hard times, hard stories

There’s a new, very angry comment to my first review of Deadwood , by someone who is clearly very upset by this HBO drama for a whole range of reasons. In part:

People, real, living, people are being bombed, shot and humiliated. Hate is alive and well and taking more life away from people than we can count bodies. And yet we freedom-loving, self gratifying Americans are fascinated by pitiful human relationships and vacuums of love and mercy, enough to keep HBO reaching for more. We are a sick folk and we have yet to learn how to care for each other and value life for all its fragility.

I’m not quite sure what to do with this, because the underlying question is both very simple, and outrageously complex. I’ll try to break it down. This may be it: why tell stories about terrible people and times when there is so much grief in the world just now? Or, more simply: is art (in any form) a necessity or self indulgence?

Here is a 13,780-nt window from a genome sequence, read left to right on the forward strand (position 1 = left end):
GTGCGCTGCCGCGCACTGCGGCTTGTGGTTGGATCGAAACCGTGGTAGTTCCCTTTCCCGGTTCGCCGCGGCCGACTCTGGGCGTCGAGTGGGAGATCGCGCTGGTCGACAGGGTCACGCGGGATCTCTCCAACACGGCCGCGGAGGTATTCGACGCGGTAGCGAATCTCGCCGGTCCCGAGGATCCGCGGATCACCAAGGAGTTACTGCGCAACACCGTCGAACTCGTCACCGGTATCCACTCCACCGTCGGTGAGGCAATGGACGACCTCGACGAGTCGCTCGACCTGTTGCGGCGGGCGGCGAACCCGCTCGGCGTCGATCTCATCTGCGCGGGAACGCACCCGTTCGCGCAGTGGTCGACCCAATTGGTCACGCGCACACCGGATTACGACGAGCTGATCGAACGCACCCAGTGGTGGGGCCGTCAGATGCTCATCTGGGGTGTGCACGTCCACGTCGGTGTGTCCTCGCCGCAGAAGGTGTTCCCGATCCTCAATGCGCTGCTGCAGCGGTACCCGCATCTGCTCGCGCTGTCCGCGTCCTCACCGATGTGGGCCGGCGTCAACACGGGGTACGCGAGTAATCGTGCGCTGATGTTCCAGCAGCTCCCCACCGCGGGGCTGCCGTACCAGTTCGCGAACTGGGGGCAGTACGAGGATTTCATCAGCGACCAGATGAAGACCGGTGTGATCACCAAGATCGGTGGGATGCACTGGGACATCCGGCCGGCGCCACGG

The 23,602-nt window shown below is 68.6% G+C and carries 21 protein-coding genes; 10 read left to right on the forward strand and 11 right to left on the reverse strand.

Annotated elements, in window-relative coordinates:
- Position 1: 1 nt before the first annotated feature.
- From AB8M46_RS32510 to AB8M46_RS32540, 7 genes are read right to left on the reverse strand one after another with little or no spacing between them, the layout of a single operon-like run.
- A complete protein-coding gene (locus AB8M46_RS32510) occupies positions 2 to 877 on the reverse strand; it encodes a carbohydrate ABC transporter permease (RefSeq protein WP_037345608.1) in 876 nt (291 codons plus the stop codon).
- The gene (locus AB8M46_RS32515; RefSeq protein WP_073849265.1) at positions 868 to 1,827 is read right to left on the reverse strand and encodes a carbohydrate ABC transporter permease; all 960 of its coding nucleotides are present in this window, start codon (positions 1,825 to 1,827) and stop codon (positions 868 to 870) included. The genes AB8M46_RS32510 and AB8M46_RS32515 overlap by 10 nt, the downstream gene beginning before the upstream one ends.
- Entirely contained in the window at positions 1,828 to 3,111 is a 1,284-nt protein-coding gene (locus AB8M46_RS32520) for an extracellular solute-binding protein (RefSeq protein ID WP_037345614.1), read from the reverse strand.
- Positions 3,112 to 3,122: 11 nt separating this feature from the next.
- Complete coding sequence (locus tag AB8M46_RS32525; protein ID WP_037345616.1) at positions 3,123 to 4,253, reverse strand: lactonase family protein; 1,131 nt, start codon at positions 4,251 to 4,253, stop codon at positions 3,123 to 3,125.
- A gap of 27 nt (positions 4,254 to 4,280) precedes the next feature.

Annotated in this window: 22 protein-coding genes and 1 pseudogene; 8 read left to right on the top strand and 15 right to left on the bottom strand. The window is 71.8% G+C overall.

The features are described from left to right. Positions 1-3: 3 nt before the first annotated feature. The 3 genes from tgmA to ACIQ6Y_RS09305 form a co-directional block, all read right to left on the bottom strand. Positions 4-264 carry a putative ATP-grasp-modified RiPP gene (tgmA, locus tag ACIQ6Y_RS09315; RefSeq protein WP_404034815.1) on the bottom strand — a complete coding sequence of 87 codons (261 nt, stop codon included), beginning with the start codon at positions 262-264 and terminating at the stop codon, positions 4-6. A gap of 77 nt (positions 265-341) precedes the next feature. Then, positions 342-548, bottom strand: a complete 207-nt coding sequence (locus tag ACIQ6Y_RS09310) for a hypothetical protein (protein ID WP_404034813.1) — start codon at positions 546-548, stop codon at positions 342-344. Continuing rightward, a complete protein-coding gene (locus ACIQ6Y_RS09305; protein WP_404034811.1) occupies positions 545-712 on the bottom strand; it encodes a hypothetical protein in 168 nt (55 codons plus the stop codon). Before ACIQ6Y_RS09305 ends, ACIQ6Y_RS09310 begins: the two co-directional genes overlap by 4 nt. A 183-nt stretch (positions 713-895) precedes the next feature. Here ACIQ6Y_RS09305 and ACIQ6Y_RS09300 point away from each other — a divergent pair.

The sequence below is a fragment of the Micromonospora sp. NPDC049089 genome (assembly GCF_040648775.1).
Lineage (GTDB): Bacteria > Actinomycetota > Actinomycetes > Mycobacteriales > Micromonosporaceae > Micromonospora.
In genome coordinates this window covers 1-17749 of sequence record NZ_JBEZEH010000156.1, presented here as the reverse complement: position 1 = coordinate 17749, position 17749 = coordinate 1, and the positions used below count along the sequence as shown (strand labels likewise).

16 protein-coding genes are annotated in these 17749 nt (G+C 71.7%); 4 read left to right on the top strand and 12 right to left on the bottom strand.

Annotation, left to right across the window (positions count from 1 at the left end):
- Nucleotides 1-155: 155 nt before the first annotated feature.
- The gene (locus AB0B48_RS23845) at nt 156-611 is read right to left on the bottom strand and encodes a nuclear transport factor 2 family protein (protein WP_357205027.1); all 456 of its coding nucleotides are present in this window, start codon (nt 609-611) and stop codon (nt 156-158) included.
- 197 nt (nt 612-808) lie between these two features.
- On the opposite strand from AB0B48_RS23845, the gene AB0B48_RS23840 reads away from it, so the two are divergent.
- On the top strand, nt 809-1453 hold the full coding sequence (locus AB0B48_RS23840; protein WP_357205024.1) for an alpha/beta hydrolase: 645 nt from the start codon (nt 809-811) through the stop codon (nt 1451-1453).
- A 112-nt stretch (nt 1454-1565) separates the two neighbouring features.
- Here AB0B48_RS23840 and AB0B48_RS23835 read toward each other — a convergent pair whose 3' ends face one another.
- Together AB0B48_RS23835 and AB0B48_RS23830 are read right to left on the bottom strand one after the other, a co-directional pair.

Big question. I certainly can’t answer it in a few pithy lines except to say that I might well be able to exist alone in a cave on a diet of bread and water, but that wouldn’t be a life worth living. The need for companionship and mental stimulation are as important, in the long run, as food and sleep.

There has never been any lack of sorrow and violence in the world. We are a contentious species, just as we have always –and will always — tell stories.